The other day I was re-reading some of my articles I published way back in 2005, and I came across one written by Dr. John C. Maxwell entitled “Good Thinking.” This article is as timely today as it was the day Dr. Maxwell wrote it. I hope these five statements resonate with you. Let me know what you think.
– By Dr. John C. Maxwell
If you watched the swimming events at the 2004 Olympics last summer, you probably observed the incredible focus the medalists demonstrated. Sure, they’re strong and fast. But when hundredths— maybe even thousandths—of a second are all that separate the winners from the losers, it’s obvious that something besides strength and speed is at work.
A comment by Flip Darr, a former collegiate swimming coach who played a part in training eight Olympic medalists, sheds some light on what that critical ingredient might be. “I felt in my coaching career that if I would work on [the swimmers’] head[s], their bodies would come along,” he said. “A lot of coaches work on their bodies and then at the last moment try to do their heads. The thing is, if they are working with their heads all the time, and working with their head over the body, mind over matter, they will have more confidence when they walk up to the block.”
What a great illustration of the value of good thinking. Athletic ability is important, but preparing for the biggest race of one’s life is as much mental as it is physical—if not more so. As Bill MacCartney, the former head football coach at the University of Colorado, once told me, “Mental is to physical what four is to one.”
That’s a powerful argument in the case for good thinking—on the football field, as well as in your office at work. The specific thoughts that increase your effectiveness as a leader might not be the same as those required for an Olympic medal, but the overall commitment to thinking is identical.
As we continue the discussion about thinking that we began in the last issue of Leadership Wired, here are five statements that further underscore the importance of solid contemplation.
1. Everything begins with a thought. Every great invention, every technique, every conversation, every leadership practice and every bit of personal growth starts in someone’s head.
2. What we think determines who we are, and who we are determines what we do. What kind of person do you want to be? What do you want to accomplish in your life and career? Are your thoughts paving the way for you to achieve those goals, or are they getting in the way?
3. Our thoughts determine our destiny, and our destiny determines our legacy. That’s pretty sobering, especially for those of us who have already passed life’s halfway point. The good news is that, no matter how old you are, it’s not too late for good thinking to influence your legacy in a positive way. This quote by James Allen says it well: “You are today where your thoughts have brought you, and you will be tomorrow where your thoughts take you.”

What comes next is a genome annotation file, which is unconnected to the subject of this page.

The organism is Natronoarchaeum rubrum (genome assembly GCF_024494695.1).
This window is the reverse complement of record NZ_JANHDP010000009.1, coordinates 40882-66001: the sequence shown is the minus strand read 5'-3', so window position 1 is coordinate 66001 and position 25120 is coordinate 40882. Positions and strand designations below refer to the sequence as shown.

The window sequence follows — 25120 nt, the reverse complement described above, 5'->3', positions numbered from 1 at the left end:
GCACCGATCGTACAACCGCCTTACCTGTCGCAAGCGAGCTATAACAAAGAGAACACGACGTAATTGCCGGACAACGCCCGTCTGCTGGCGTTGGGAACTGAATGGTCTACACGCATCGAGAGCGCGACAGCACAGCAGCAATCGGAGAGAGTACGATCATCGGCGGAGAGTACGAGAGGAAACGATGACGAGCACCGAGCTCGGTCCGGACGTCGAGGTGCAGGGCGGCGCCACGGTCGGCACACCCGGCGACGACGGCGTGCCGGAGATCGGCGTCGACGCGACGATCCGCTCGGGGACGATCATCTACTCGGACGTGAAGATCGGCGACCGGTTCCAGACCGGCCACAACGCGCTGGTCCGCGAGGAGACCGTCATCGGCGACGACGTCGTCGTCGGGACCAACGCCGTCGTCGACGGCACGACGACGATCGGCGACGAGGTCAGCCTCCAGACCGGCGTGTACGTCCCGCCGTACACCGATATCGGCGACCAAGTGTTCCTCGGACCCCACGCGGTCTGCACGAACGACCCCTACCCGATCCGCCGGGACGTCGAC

4. People who go to the top think differently than others. There are many reasons for this, but it’s absolutely true. As William Arthur Ward said, “Nothing limits achievement like small thinking, and nothing expands possibilities like unleashed thinking.”
5. We can change the way we think. This is a comforting thought, especially in light of the previous statement. One of the best ways to change the way we think is to invest in resources that help us improve our leadership methods, our relationships, our technical competencies, our time-management skills, our ability to handle conflict, and so on. Over the years, I have been helped tremendously by books and tapes that cover such issues. They boost my thoughts and add great value to my life.
Before I close, I want to highlight the positive influence other people can have on our thought processes, and the critical impact we can have on theirs. For example, Flip Darr understood that one of his functions as a coach was to help his athletes develop the mental stamina necessary to win the big races. That’s why he spent so much time “working with his swimmers’ heads.” As leaders, one of our jobs is to help our people learn how to think for themselves so they can perform successfully when we’re not around.
At the same time, we also need to spend time with people who help us think better. I love interacting with good thinkers. They energize me. They stimulate my thoughts, challenge my ideas and stretch my mind like nothing else can. That’s why I like to say that some of my best thinking has been done by others!
The bottom line is this: When it comes to success in life, the ability to think well isn’t just an asset; it’s a necessity. And when you make good thinking a priority today, you lay the groundwork for success tomorrow.
“This article is used by permission from Dr. John C. Maxwell’s free monthly e-newsletter ‘Leadership Wired’ available at www.MaximumImpact.com.”